Functional Outcome and MRI of Muscle Damage Following Nailing Procedure in Femur (Thigh) Fractures Using Different Entry Points
Study focus is femoral shaft (thigh bone) fractures (break) that require surgical treatment under anaesthetic to stabilize the femur fracture. This is usually done by placing a metal nail and screws inside the femur (thigh) bone.
This study has been designed to allow us to learn more about the effect of using a different starting point to insert the nail into the body in order to access the fracture and fix it. This question is important because to date, all entry points currently used do result in some muscle damage. In order to minimize this damage a lateral (side) entry nail has been developed and is currently in use at many centres. This nail is new but, the lateral entry technique for these types of fractures has been used extensively in the past, and this nail has been developed in order to better accommodate the technique.
It is believed that entering laterally instead of going deeper into the tissue to access the bone to fix it is going to result in less muscle damage which in turn will improve functional outcome.
|Study Design:||Allocation: Randomized
Endpoint Classification: Efficacy Study
Intervention Model: Single Group Assignment
Masking: Open Label
Primary Purpose: Treatment
|Official Title:||Functional Outcome and MR Imaging of Abductor Damage Following Antegrade Femoral Nailing With Different Entry Points: A Prospective Randomized Trial|
- 12 month functional outcome and determination of muscle and tendon damage with MR Imaging [ Time Frame: 12 months ] [ Designated as safety issue: No ]
|Study Start Date:||April 2007|
|Study Completion Date:||April 2011|
|Primary Completion Date:||April 2011 (Final data collection date for primary outcome measure)|
Device: Femoral Nailing with Different Entry Points
This study has been designed to prospectively evaluate functional outcome and MR imaging of abductor damage following antegrade femoral nailing with different entry points
Recent developments in IM nailing of the femur have favoured the use of the greater trochanter as an entry site as opposed to using the "classical" piriformis fossa. With either technique, a persistent problem appears however to be the damage caused to muscle tissue during preparation of the femur and insertion of the nail. The recent development of femoral nails with an entry point lateral to both these sites offers the potential advantage of avoiding abductor muscle damage.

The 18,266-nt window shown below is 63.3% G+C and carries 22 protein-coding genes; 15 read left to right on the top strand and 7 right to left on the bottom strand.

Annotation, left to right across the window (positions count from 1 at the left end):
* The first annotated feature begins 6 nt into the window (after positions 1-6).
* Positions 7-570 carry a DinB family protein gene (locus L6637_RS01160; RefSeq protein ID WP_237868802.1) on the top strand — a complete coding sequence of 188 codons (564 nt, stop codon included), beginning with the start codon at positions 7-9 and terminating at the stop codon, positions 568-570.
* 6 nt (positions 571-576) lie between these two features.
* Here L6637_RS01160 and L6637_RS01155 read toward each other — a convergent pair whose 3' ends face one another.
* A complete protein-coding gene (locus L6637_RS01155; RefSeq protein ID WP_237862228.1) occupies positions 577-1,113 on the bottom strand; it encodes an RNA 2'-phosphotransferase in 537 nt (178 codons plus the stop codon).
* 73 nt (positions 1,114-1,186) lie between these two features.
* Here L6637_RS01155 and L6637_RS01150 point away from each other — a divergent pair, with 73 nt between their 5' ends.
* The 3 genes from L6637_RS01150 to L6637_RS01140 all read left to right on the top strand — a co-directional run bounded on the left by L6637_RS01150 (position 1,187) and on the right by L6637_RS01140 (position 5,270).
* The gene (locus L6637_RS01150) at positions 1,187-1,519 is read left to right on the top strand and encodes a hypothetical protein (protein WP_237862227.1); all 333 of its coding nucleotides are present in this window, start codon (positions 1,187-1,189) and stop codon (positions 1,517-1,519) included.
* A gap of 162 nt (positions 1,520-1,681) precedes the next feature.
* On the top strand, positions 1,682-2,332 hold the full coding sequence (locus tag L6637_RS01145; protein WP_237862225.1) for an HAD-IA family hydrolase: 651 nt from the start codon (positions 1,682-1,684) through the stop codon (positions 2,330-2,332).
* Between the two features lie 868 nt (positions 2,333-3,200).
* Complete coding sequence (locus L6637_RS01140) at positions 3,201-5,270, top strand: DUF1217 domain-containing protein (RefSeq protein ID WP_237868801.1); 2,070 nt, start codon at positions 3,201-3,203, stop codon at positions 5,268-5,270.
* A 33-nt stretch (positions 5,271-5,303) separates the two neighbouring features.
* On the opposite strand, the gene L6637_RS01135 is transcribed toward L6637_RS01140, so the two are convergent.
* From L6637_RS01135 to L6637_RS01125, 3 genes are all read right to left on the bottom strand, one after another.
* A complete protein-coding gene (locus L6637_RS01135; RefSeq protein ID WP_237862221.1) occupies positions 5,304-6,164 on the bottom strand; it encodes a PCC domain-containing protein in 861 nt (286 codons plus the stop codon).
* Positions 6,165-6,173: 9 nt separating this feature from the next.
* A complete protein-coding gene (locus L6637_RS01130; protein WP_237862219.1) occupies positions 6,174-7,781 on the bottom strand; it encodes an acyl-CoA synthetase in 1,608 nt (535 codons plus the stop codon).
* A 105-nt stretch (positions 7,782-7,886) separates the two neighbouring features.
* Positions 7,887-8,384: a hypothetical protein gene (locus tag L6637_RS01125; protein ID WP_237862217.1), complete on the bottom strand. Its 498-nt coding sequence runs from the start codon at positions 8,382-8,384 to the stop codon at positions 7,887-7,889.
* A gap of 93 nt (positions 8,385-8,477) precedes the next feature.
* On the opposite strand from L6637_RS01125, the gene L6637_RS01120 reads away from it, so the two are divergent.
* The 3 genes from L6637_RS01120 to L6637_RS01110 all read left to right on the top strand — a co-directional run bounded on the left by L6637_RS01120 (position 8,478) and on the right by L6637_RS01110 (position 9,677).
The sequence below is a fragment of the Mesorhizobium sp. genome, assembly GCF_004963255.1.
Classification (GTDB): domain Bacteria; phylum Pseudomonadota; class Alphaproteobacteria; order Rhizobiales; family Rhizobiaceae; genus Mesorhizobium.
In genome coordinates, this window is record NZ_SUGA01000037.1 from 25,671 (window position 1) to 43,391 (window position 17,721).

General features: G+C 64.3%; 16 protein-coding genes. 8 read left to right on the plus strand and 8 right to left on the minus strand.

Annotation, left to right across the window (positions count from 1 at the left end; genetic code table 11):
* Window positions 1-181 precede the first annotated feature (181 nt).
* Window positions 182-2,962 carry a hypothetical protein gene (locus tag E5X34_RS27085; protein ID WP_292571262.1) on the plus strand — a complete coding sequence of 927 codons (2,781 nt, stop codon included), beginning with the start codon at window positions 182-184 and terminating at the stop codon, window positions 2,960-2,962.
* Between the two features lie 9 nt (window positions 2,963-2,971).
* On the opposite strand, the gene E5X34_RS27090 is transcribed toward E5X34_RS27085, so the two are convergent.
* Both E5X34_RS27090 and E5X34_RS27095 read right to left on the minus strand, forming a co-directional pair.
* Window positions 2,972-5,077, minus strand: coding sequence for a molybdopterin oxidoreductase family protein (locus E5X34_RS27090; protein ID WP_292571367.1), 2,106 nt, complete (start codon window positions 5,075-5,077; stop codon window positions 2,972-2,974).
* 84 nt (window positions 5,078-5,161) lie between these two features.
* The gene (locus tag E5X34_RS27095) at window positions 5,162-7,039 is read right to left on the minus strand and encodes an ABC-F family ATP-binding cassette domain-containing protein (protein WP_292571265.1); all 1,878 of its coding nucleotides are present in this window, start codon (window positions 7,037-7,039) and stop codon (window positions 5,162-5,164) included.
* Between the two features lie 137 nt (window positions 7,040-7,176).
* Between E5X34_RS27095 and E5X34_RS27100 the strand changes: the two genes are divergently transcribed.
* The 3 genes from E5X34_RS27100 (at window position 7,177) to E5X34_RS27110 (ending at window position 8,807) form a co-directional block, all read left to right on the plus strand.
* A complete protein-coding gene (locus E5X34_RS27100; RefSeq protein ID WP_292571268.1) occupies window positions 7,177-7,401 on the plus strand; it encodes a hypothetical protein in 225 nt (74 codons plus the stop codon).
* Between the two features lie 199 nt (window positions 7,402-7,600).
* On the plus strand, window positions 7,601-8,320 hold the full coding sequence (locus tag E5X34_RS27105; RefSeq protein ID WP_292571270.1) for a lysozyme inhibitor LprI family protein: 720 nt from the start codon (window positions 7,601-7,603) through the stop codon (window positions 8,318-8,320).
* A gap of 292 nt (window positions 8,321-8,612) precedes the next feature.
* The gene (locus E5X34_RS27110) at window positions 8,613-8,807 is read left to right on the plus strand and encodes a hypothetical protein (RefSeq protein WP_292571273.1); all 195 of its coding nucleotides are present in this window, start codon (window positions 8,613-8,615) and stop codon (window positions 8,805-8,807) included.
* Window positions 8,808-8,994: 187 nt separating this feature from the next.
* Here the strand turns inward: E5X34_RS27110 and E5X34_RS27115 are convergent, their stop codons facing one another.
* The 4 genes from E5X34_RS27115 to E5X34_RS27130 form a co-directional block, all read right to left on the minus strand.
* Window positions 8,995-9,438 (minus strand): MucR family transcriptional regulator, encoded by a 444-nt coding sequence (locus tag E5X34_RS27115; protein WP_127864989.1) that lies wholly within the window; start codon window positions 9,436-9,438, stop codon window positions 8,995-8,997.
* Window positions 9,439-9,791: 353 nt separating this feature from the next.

In several cadaver studies, authors state that a trochanteric entry point causes more damage than a piriformis entry, and that an even more lateral entry point causes even less damage to the abductor muscles compared to the classical piriformis fossa entry site. There is however, no prospective clinical study has specifically evaluated the condition of the abductor tendon and the amount of muscle damage after antegrade nailing in the treatment of femoral shaft fractures. The few clinical studies that have attempted to examine the functional outcome in patients undergoing IM nailing of femoral fractures have used general measurement tools (general functional clinical assessment, gross evaluation of gait) which do not reflect the state of the art at this time and which do not specifically assess gluteal muscle condition. To date, no published study has evaluated the integrity of the gluteus tendon, the damage to the surrounding tissues, and the functional outcome using validated scores. Moreover, no study has compared the "traditional" entry points to a lateral entry nail with this level of precision.
The standard of care for the treatment of femoral shaft fractures is the insertion of an intramedullary nail through the piriformis fossa. Following insertion of femoral IM nails, a number of studies have demonstrated excellent clinical and radiographic results with relatively few complications such as nonunion, malunion, or infection. Intraoperative difficulties with respect to rapid identification of the appropriate starting point have prompted the development of nails that use the greater trochanter as an entry site as opposed to using the "classical" piriformis fossa.
As stated earlier, with either technique, a persistent problem appears however to be the damage caused to muscle tissue during preparation of the femur and insertion of the nail. The recent development of femoral nails with an entry point lateral to both these sites offers the theoretical advantage of avoiding abductor muscle damage. There is so far a lack of prospective randomized trials which demonstrate radiological and clinical parameters of the different entry points.
Objective To determine the abductor tendon and muscle damage with MR-imaging according to the entry point of the femoral nail. Additionally, objective hip muscle function, general health status and functional outcome will be assessed using validated instruments.
We aim to correlate muscle damage due to the different entry points and correlate with the functional outcome. Further, to quantify the differences (advantages) of different IM nailing techniques of the femur, with respect to effect on the abductor musculature, muscle testing and gait, and patient-based functional outcome, to guide surgeons' decisions and future research.
Recent Related Work In a recently published report by Ricci et al. the use of the trochanteric entry point was associated with a low complication rate and good clinical results including the assessment of a gait video. In this admittedly small prospective study the superiority of either the trochanteric or the piriformis fossa entry point nail could not be established. Although gait was evaluated video (in 30% of the study population), this was limited to a subjective assessment of the presence of a Trendelenberg gait (absent, slight or present). There was no statement about the muscle status, and functional outcome assessment was limited to a Harris Hip Score.